Precious metals will of course be impacted by how the future plays out with respect to inflation, but even still the direction of gold will not be so determined. Gold will rise whether inflation hits sooner or later, or whether it approaches by stagflationary quantitative easing or some sort of kick-start from the trillions (again... I am extremely doubtful that this could occur). The reason ... the road for the dollar has been paved no matter what happens from here-forth. It's all about the dollar, and it's all about China. Stay tuned.


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#16) On May 23, 2009 at 7:55 AM, intangibles (90.90) wrote:

The deflation/inflation debate is still alive and well.  I do not claim to know for sure which one will ultimately triumph, but it seems evident that the government will do anything it takes to stop the housing market from plummeting.  If all the steps that they are taking eventually leads to inflation and higher interest rates then won't this add more downward pressure on the housing market as affordability goes down?  When you combine this with the fact that there is a ton of "shadow" housing inventory as people wait in vain for the market to get better (especially baby boomers who want to downsize), I thank god that I didn't listen to my elders and lever up and buy at the top of the market in 2005.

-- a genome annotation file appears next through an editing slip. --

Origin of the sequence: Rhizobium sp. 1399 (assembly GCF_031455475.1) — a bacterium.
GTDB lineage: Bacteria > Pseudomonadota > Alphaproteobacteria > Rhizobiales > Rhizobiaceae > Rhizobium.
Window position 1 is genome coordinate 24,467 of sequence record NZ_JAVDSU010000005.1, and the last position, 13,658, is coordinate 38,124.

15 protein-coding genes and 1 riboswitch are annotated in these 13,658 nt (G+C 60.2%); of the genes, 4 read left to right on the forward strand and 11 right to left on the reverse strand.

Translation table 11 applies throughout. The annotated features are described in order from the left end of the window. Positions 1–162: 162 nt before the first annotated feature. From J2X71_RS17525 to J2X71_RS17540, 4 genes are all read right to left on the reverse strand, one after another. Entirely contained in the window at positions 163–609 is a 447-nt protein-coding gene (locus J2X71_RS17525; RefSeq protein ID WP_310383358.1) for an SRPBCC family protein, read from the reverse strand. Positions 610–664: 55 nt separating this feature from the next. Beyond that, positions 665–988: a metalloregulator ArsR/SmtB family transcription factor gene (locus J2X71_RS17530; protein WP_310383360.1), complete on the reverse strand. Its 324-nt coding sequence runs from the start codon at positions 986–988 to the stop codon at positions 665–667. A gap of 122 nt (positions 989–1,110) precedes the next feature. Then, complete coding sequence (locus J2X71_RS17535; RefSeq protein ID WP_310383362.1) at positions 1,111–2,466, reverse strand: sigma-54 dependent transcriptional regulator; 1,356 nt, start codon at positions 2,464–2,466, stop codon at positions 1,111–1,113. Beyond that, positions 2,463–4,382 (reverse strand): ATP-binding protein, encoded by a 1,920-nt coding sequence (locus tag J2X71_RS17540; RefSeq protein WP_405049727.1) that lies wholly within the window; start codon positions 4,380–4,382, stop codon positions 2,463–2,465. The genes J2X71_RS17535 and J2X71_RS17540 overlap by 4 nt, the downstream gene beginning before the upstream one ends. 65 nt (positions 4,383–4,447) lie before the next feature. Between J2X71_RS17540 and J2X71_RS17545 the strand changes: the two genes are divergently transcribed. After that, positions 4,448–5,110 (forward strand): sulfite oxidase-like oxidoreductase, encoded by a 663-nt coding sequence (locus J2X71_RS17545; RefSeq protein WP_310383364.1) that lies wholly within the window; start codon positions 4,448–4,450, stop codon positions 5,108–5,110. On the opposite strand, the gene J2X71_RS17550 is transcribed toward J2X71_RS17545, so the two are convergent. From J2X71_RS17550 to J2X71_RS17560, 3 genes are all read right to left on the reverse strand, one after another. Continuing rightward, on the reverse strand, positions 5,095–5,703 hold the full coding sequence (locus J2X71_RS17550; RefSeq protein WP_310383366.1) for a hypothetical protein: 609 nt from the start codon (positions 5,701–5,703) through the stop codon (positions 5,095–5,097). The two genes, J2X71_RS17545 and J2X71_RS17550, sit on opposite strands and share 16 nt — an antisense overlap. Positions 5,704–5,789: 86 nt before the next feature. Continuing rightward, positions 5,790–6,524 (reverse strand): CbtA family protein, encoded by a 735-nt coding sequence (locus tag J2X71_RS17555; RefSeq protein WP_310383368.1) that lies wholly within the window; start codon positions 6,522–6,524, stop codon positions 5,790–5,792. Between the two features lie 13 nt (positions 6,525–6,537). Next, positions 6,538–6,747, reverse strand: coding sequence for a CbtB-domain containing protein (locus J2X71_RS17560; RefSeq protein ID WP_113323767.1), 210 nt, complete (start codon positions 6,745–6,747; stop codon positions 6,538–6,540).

In terms of Russia and China getting weary of the greenback, to me this is mostly rhetoric.  For China to give up on our currency would be detrimental for their economy not only because their current holdings would plummet, but because American consumers are crucial to their economy as seen buy the insane amount of factories that have shut down since the recession hit and the 20 million or so newly unemployed.